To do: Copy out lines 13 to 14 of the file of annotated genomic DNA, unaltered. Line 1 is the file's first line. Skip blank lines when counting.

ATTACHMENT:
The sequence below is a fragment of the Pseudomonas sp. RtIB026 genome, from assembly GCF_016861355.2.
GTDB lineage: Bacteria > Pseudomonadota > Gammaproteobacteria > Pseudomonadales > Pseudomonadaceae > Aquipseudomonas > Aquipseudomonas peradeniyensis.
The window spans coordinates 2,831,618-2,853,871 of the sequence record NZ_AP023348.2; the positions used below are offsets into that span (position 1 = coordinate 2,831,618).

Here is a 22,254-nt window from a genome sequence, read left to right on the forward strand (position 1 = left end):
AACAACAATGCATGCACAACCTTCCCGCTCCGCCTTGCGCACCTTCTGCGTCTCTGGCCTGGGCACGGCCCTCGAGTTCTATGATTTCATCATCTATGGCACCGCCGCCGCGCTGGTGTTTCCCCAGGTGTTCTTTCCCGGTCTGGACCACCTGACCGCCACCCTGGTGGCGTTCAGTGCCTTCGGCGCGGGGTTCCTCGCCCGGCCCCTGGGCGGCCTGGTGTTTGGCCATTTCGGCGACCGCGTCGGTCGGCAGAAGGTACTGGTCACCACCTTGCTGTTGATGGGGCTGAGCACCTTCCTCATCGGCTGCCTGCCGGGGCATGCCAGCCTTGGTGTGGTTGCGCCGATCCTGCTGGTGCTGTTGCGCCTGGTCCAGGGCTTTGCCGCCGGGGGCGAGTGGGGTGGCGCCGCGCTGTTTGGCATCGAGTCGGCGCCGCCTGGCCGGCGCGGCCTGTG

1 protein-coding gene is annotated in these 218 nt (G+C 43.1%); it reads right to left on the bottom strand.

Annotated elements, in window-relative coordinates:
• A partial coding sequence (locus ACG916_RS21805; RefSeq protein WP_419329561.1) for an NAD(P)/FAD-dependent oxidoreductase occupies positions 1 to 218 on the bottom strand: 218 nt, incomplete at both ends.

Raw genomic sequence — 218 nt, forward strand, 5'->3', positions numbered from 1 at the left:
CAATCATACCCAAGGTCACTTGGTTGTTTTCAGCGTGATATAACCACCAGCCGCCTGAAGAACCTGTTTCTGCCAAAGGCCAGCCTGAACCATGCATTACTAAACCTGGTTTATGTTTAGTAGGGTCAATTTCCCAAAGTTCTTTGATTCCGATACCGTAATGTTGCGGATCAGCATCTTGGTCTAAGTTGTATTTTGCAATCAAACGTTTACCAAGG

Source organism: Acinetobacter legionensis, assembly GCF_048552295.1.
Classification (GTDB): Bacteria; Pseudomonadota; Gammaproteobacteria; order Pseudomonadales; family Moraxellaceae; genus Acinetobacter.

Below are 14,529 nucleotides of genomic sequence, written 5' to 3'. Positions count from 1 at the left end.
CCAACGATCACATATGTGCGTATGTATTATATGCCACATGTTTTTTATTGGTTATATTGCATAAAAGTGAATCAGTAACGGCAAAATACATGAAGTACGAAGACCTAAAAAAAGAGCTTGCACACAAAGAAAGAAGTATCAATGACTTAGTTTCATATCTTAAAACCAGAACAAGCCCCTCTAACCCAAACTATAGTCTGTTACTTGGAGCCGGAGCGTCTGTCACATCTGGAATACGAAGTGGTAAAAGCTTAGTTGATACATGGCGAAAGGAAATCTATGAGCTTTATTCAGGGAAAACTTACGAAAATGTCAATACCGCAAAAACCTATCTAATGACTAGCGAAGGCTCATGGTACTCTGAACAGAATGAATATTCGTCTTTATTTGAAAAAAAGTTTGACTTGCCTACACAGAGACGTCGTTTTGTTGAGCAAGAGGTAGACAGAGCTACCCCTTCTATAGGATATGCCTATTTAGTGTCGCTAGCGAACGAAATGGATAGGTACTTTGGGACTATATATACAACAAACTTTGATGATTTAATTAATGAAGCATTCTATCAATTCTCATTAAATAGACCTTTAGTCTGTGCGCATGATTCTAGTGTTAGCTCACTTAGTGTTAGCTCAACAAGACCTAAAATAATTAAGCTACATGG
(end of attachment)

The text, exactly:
Below are 14,529 nucleotides of genomic sequence, written 5' to 3'. Positions count from 1 at the left end.
CCAACGATCACATATGTGCGTATGTATTATATGCCACATGTTTTTTATTGGTTATATTGCATAAAAGTGAATCAGTAACGGCAAAATACATGAAGTACGAAGACCTAAAAAAAGAGCTTGCACACAAAGAAAGAAGTATCAATGACTTAGTTTCATATCTTAAAACCAGAACAAGCCCCTCTAACCCAAACTATAGTCTGTTACTTGGAGCCGGAGCGTCTGTCACATCTGGAATACGAAGTGGTAAAAGCTTAGTTGATACATGGCGAAAGGAAATCTATGAGCTTTATTCAGGGAAAACTTACGAAAATGTCAATACCGCAAAAACCTATCTAATGACTAGCGAAGGCTCATGGTACTCTGAACAGAATGAATATTCGTCTTTATTTGAAAAAAAGTTTGACTTGCCTACACAGAGACGTCGTTTTGTTGAGCAAGAGGTAGACAGAGCTACCCCTTCTATAGGATATGCCTATTTAGTGTCGCTAGCGAACGAAATGGATAGGTACTTTGGGACTATATATACAACAAACTTTGATGATTTAATTAATGAAGCATTCTATCAATTCTCATTAAATAGACCTTTAGTCTGTGCGCATGATTCTAGTGTTAGCTCACTTAGTGTTAGCTCAACAAGACCTAAAATAATTAAGCTACATGG